Peter Brandon

Peter Brandon, a sociology professor from The University at Albany, New York, and winner of a Tocqueville-Fulbright Distinguished Chair Award, whom INED is hosting until the end of February 2024, has answered our questions.

(Interview conducted in December 2023)

What research subject(s) are you working on in the United States?

The research that I am working on in the United States relates cross-national comparisons of the political economy of maternal mortality.  A review of the literature indicates that there has been insufficient attention paid to the macro-, for example the social and economic structures related to maternal health and well-being.  

I also work on LGBTQ+ issues. I am currently researching indicators of increased economic mobility, expanded social inclusion, and greater access to government services for LGBTQ+ couples.

Lastly, right now I am also working on the economic organization and social arrangements within and across multigeneration households. It is important to understand better these facets of these households because these households are commonly more vulnerable to time poverty, income loss, and financial stress.  

I guess I work on many different topics but those are the ones on which I am currently focused. However, I am keen to begin work that examines intergeneration mobility and emigration among those who were enslaved by the English in the Caribbean in the 19th century. This is new work with a historian who has done a magnificent job tracking Caribbean families who were enslaved and then freed.

The overarching theme of my demographic work is monitoring and understanding the causes and consequences of economic and social vulnerability within and across population groups. I find it a worthwhile and ongoing challenge to ensure that I am defining and measuring these groups and various social phenomena as well as possible. It would be nice if the work could claim that it is representative of the populations I am studying.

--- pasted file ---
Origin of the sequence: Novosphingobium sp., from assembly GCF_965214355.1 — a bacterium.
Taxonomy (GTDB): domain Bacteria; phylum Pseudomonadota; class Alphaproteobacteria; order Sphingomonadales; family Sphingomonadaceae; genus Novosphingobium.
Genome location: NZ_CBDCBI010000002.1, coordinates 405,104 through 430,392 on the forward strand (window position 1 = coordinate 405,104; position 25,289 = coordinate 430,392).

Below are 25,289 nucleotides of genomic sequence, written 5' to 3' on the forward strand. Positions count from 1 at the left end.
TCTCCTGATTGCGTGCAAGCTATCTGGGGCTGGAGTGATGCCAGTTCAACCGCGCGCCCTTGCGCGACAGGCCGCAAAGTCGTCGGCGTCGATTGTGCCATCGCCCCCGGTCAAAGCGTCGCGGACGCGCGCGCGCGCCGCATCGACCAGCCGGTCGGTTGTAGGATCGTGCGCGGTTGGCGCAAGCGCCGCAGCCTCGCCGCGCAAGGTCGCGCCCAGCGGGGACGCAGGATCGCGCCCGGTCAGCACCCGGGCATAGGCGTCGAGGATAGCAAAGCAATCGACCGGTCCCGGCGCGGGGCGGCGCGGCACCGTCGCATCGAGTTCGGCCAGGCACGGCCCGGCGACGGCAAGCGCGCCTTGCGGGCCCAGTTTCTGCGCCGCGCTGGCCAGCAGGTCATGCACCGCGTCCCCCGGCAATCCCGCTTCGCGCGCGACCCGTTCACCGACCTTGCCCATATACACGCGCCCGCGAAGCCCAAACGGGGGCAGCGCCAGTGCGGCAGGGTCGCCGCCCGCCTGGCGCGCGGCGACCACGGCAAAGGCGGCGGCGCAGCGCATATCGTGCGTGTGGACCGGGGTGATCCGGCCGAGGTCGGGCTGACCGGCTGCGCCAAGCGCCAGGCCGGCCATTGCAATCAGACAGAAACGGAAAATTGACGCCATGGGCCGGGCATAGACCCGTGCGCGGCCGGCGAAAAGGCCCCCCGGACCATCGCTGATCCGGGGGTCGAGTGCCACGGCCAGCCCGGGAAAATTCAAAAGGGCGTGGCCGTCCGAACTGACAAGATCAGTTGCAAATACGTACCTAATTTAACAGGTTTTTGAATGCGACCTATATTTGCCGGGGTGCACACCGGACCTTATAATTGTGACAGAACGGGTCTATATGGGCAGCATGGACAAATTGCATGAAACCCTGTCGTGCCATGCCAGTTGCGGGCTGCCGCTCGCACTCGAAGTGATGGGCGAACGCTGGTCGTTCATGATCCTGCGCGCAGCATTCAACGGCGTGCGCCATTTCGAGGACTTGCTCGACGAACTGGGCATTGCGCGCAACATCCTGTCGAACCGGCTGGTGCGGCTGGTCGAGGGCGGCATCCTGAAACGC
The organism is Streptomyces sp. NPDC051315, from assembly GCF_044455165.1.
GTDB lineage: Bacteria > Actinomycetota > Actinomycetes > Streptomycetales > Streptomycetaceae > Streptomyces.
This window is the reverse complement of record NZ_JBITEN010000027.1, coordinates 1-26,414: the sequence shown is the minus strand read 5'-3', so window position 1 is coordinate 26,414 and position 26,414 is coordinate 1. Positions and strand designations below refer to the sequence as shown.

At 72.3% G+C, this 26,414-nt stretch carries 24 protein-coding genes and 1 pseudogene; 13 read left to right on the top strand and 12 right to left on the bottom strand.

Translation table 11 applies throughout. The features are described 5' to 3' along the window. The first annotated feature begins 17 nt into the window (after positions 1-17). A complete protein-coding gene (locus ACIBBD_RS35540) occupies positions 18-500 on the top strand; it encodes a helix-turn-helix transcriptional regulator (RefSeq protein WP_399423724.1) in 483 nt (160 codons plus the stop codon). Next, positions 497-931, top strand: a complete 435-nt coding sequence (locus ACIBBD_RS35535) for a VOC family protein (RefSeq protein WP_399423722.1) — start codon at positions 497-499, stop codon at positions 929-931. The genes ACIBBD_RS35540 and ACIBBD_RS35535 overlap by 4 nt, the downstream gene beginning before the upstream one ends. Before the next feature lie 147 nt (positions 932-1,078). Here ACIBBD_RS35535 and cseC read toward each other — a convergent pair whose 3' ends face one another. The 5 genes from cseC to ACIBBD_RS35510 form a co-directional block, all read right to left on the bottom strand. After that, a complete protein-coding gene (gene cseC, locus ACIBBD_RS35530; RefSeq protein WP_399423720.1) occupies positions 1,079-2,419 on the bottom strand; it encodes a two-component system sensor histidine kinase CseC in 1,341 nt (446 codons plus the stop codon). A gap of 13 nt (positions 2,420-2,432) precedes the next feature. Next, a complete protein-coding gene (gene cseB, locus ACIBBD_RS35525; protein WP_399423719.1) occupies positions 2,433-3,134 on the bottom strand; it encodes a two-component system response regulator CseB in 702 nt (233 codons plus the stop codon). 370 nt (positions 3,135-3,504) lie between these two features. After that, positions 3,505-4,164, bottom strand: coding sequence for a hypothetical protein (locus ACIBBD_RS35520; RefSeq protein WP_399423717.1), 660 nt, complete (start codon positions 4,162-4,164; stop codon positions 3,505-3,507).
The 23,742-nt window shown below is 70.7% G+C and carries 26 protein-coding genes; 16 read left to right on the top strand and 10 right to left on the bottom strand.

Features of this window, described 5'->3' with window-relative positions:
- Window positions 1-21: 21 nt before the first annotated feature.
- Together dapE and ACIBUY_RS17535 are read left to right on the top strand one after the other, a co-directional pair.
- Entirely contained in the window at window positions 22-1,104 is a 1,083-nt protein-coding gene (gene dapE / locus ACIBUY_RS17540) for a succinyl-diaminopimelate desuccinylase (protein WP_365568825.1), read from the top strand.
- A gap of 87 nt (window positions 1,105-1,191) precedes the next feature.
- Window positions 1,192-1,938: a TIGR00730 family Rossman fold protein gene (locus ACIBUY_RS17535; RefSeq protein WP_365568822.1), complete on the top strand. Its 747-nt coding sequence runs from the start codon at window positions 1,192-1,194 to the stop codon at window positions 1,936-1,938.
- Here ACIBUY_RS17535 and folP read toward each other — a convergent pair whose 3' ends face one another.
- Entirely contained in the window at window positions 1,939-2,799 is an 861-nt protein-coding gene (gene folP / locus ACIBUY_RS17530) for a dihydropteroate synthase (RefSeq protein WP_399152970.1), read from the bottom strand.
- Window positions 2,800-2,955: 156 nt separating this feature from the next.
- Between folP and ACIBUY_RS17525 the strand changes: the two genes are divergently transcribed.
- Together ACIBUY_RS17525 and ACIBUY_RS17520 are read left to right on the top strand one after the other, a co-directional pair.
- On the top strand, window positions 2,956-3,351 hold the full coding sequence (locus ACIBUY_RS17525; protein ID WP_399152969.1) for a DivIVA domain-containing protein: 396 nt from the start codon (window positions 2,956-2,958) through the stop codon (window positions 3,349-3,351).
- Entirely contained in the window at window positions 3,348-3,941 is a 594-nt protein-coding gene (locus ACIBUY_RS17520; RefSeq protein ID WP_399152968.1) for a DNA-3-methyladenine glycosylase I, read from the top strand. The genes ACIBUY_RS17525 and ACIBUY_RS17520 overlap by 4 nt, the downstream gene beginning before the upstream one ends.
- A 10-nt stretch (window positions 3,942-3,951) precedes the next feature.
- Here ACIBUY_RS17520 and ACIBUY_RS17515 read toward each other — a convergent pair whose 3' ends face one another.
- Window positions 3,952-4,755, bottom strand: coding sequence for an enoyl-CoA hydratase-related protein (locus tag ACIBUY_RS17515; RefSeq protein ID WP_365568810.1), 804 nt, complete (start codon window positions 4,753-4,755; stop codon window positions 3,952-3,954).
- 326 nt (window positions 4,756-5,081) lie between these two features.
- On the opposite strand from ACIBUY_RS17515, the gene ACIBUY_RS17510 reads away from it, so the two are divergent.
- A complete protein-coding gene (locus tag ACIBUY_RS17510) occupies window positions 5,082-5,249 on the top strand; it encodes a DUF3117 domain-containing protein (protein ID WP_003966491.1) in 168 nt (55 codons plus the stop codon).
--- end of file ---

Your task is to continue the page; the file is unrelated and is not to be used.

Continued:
I have been at The University at Albany-the State University of New York for eleven years now. Apart from my research, I also teach undergraduate and graduate students. And we have a demographic research center at the university called the Center for Social and Demographic Analysis which I am affiliated with. And, I was the recent chair of the Department of Sociology, but happy to turn over the reins to another colleague. 

What research projects will you be working on during your months in France at INED? Are those projects directly related to your research in the United States?

The project that I will be working on here is the political economy of maternal mortality. There have been important and vital epidemiological studies and medical studies of maternal mortality. But in these studies, potential associations and links between maternal mortality and societies’ economic and social structures have been far less investigated, nor have there been sufficient studies comparing the US with other OECD countries such as France. So, my project examines both French and American maternal mortality rates in the context of political and economic structures. 

I am hoping between now and the end of February 2024, I can meet with INED researchers and students, learn about their research, and examine the possibilities of collaborative projects. As well, I hope to meet with students who have similar interests to mine and assess if there is related work in the US. I am planning to present some of my work at other places in France. Lastly, I want to have a working facility in French, which is a goal of mine. 

The Tocqueville-Fulbright Distinguished Chair Award is important for me personally because Tocqueville had a huge influence on my understanding of the United States, and he also wrote on economic inequality and dependency and prescriptions for the amelioration of both. Yes, indeed this Frenchman had a huge influence on my career.  I look forward to learning more about France while here, particularly its leadership on today’s many population challenges.